For the first time since the nation elected Democrat John F. Kennedy in 1960, Kentucky failed to vote for the winning candidate for president.
Instead of siding with Democrat Barack Obama, Kentucky — where registered Democrats outnumber Republicans — gave its eight electoral votes to Republican John McCain, who won a 17-point victory and all but eight counties in the Bluegrass State.
Premium content for only $0.99
For the most comprehensive local coverage, subscribe today.
Tuesday's election not only broke Kentucky's streak of being a bellwether state in presidential elections, but it also reinforced the state's gradual shift to the right side of the nation's political spectrum, observers said.
It's taken some time, but Kentucky is adapting to the Southern trends of politics — that is, being more Republican and conservative, said state historian James C. Klotter, who teaches at Georgetown College.
In fact, over the past three elections, Kentucky voting performance in presidential races has been similar to that of Tennessee and other southern states, as opposed to the state's Midwestern neighbors of Ohio and Indiana, both of which went for Obama on Tuesday.
Kentucky always has been a conservative state but sometimes has taken action contradictory to conservative politics, Klotter said. He noted that Kentucky was among the first states to adopt voting for women, elect a woman to Congress (1920s) and choose a female governor (1983).
In the past 30 years or so, Kentucky didn't align with conservative Republicans that much, primarily because of backlash from Watergate in the early 1970s and the lack of strong Republican candidates for governors in recent years, he said.
But with Republican leaders in several key offices since 1984, the state has drifted more and more toward GOP politics, Klotter said.
"I can't say yet that the Republican Party has fully made that transition, but it's going that way," he said.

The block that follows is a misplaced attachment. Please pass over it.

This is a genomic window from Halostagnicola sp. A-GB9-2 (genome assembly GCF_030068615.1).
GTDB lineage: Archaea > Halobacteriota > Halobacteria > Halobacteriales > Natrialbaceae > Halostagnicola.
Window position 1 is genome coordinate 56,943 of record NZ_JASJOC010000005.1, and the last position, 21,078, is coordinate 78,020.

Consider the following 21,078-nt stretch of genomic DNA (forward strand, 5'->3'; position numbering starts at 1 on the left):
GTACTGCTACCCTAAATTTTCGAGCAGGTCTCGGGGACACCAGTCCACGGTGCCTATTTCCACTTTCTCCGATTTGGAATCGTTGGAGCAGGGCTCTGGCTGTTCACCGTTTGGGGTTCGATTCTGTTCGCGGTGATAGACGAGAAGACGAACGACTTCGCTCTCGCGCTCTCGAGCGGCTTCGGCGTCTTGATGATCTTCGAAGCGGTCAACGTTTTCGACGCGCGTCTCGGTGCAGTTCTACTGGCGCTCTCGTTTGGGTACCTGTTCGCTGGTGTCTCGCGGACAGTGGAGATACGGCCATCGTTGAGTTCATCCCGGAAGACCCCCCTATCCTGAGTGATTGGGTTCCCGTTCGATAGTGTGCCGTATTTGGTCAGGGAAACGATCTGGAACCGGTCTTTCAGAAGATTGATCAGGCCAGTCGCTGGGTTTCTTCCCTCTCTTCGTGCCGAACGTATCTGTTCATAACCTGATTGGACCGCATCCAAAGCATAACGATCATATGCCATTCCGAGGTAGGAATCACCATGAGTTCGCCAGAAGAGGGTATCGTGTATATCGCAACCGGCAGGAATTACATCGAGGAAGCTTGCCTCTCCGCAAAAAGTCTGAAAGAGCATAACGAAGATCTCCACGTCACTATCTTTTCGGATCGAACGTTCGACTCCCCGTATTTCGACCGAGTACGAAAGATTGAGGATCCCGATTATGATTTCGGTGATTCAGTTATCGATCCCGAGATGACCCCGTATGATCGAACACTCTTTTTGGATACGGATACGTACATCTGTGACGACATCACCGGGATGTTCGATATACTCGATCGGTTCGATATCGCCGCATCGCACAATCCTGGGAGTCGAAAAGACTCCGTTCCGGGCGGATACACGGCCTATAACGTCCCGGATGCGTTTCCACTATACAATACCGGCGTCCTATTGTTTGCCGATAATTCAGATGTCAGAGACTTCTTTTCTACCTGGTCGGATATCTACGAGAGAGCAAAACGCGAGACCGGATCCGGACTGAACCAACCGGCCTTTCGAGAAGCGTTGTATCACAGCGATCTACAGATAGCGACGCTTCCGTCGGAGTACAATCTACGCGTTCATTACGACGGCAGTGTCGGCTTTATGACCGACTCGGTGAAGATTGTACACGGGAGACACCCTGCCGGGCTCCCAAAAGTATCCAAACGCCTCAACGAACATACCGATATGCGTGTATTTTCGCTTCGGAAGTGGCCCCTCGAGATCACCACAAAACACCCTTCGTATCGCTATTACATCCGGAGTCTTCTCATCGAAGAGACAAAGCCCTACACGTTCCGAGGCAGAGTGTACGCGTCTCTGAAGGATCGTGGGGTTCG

Klotter's observation was underscored in a news release Wednesday from the Lexington-based conservative group, The Family Foundation. It was titled "Kentucky goes against the flow of the rest of the country on Election Day."
In it, Martin Cothran, senior policy analyst for the group, said "despite the fact that the liberal Democrats won the presidency yesterday, that didn't stop voters in Kentucky from voting conservative."
But even Republican Senate Leader Mitch McConnell said Kentucky hasn't turned the corner to become a lock for the GOP in presidential elections.
"I don't think so. I think it is a competitive two-party system," he said. "To tell you the truth, I think if Obama had come in here and really competed, I think he would have come closer. But I guess they just decided it was not worth the expenditure."
Race also was a factor in the presidential contest in Kentucky, several political scientists said.
Transylvania University political science professor Don Dugi said racial prejudices might have manifested themselves "implicitly" in the state's presidential results.
"I don't think we saw many examples of explicit racism here, but racism is here," he said.
A Herald-Leader/WKYT Kentucky Poll in October showed that 12 percent of respondents said they were less likely to vote for Obama, who is biracial, because of his skin color.
"Kentucky is a very conservative state that has much work to do on embracing diversity," said Saundra Ardrey, head of Western Kentucky University's political science department.
Ardrey, an African-American from North Carolina who has been in Kentucky since 1988, said Obama could make inroads with Kentuckians by focusing his efforts on helping poor areas of the country, whether they are inner cities or job-starved hollows of Appalachia.
"The president sets the tone," she said. "There will be some people who will never like him because of his skin color, but I think many people here would warm up to him if he visited."
U.S. Rep. Ben Chandler, a Versailles Democrat who endorsed Obama last spring, said he figured Obama would lose the state but hoped it would be by a closer margin. He said Kentuckians were clearly unsure of Obama, and that McCain's national campaign messages seemed to play on that uncertainty.
"I think a lot of the reason they voted the other way was the politics of it preyed on the fears of the unknown," he said. "I think he can go a long way toward easing Kentucky's fears by governing from the middle. If they see politics that are common-sense policies, I think they'll ultimately come around and embrace him."
Chandler and other Democrats say they don't think Kentuckians have marginalized themselves with the incoming Obama administration.
"Barack Obama's theme in this campaign is a message of unifying America and ensuring every American has a chance to participate," said Democratic state Auditor Crit Luallen. "I don't think he will punish electoral areas that didn't support him."